Peter showed the world non-Jews can be Christians.

It is impossible to overstate the significance of Acts 10 through Acts 11:18. After having a vision, Peter went to the home of a Gentile called Cornelius and stayed with him. A Jew’s association with or visitation of a Gentile was considered “against our (Jewish) law” during this historical period. (Acts 10:28 New International Version) However, Peter, understanding what the Lord desired, brought Cornelius and his family to Christ and observed them receive the Holy Spirit as a result of their conversion.

When the Jewish believers confront Peter about this, he responds in kind.

(Acts 11:17 New International Version) In response to Peter’s commitment, the Jewish Christians “had no further complaints and thanked God, saying, ‘So then, God has granted repentance that leads to life even to the Gentiles.'” (Acts 11:18 New International Version) Isn’t it incredible?

And He used Peter to make this point crystal apparent, to demonstrate just how vast His love is and how competent His grace is—that it is capable of forgiving the sins of all and bestowing everlasting life on all.

Peter’s stumble as a Christ-follower doesn’t cancel his identity in Christ.

I don’t believe in the concept of coincidences. Because of this, we should pay attention when Jesus says the exact same words in His initial few lines to Peter as He did at the end. During their first encounter, Jesus instructed Peter to follow Him (Matthew 4:19). “Follow me!” Jesus’ last reported words to Peter were once again “Follow me!” after his resurrection, and at the special meal on the coast when he was restored by Jesus, where Jesus resurrected Peter. (See also John 21:19.) I’m guessing Peter was also aware of the repetition of these phrases.

  • Peter walked after Jesus and shadowed Him, attempting to learn from and be like Christ in all of his ways as much as he could.
  • When we make the decision to follow Jesus, He takes on the identity of our Savior.
  • This identity takes precedence above our given last name, our job title, and even our position within the church.
  • Moreover, the beauty of repeating these words is that, even after Peter betrayed Jesus by asserting that he did not know Him, Jesus forgiven him for his transgression.

When we repent and return to Him, He knows our shortcomings and forgave our failures since He came on human form for us to learn from. Below is an illustration of what I’m talking about: Peter’s denial of Jesus’ divinity

“Upon this rock I will build my church” – Jesus Calls Peter

In the world of coincidences, I don’t believe in them. When Jesus repeated the exact same words to Peter in His first few lines as He did at the end of His last sentence, we should pay notice. Jesus ordered Peter to follow Him during their first encounter (Matthew 4:19). “Follow me!” Jesus’ final recorded words to Peter were once again “Follow me!” after his resurrection, and at the special meal on the coast when he was restored by Jesus, before leaving the earth. (See also John 21:19. ) The repetition of these words, I’m guessing, was also noted by Peter.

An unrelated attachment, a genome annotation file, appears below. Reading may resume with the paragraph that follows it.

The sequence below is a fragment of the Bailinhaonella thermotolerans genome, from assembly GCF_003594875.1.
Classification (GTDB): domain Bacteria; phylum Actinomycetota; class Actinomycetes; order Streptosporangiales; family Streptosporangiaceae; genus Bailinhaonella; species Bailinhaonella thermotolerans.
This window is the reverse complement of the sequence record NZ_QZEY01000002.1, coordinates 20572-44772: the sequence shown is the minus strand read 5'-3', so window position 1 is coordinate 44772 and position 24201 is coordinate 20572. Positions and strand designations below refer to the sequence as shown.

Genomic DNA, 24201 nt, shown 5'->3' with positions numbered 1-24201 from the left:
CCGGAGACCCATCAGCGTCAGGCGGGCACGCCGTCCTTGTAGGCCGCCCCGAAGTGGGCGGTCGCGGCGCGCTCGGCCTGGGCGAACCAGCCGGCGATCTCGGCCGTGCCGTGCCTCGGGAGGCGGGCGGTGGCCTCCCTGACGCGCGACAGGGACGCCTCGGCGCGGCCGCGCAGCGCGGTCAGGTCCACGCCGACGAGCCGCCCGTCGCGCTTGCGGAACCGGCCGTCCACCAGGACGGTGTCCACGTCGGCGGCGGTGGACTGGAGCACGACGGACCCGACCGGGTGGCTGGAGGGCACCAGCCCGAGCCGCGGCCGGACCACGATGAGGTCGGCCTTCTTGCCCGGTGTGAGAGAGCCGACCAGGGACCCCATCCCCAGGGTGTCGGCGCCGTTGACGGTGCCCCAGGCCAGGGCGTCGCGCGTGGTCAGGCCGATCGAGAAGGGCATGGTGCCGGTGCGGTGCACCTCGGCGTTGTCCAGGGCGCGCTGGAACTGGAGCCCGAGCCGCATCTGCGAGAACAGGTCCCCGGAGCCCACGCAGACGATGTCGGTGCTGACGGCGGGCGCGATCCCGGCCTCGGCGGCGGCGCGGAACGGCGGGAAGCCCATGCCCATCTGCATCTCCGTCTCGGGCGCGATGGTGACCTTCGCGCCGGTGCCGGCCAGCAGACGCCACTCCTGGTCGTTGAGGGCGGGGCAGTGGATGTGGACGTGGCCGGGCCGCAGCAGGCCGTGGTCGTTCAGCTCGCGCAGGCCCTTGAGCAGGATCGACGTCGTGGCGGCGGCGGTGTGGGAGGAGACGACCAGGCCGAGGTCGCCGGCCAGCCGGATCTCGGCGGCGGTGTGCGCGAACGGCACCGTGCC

• Peter walked after Jesus and shadowed Him, attempting to learn from and be like Christ in all of his ways, but he was unsuccessful.
  • Following Jesus becomes our identity as soon as we make the decision to do so.
  • These characteristics outweigh our given last name, our job title, and even our status within the congregation.
  • This repeat is particularly beautiful because it shows that even though Peter failed Jesus by professing his lack of knowledge of Him, Jesus was kind enough to pardon Peter’s sin.
  • Below is an illustration of what I’m referring to.

Why Did Jesus Say Peter Was The Rock On Which The Church Would Be Built?

I don’t believe in coincidences in the least. As a result, when Jesus stated the exact identical things to Peter in His first few phrases as He did in His final, we should pay attention. In their first encounter, Jesus instructed Peter to follow Him (Matthew 4:19). Then, after Jesus’ resurrection, and at the special meal on the coast when Jesus restored Peter’s sight, Jesus’ last reported words to him were, “Follow me!” Once more, Peter was commanded to follow Jesus. (See John 21:19.) I’m sure Peter was aware of the repetition of these phrases as well.

  • Peter walked after Jesus and shadowed Him, attempting to learn from and be like Christ in all of his ways as much as possible.
  • When we make the decision to follow Jesus, He becomes our identity.
  • This identity takes precedence above our given last name, our job title, and even our position in the church.
  • Moreover, the beauty of repeating these words is that, even when Peter failed Jesus by professing his ignorance of Him, Jesus forgiven him for his transgression.

Since He became a human being, He knows our flaws and forgives our failings when we repent and turn our hearts back to Him in repentance. Below is an illustration of what I’m talking about. Peter’s denial of Jesus

What is the context of Matthew 16?

I don’t believe in coincidences. As a result, when Jesus stated the exact identical phrases in His first few lines to Peter as He did in His final, we should pay attention. In their first meeting, Jesus instructed Peter to follow Him (Matthew 4:19). Then, following Jesus’ resurrection, and at the special meal on the coast when Jesus restored Peter’s sight, Jesus’ last recorded words to him were once again, “Follow me!” (See also John 21:19). I’m guessing Peter was also aware of the repetition of these words.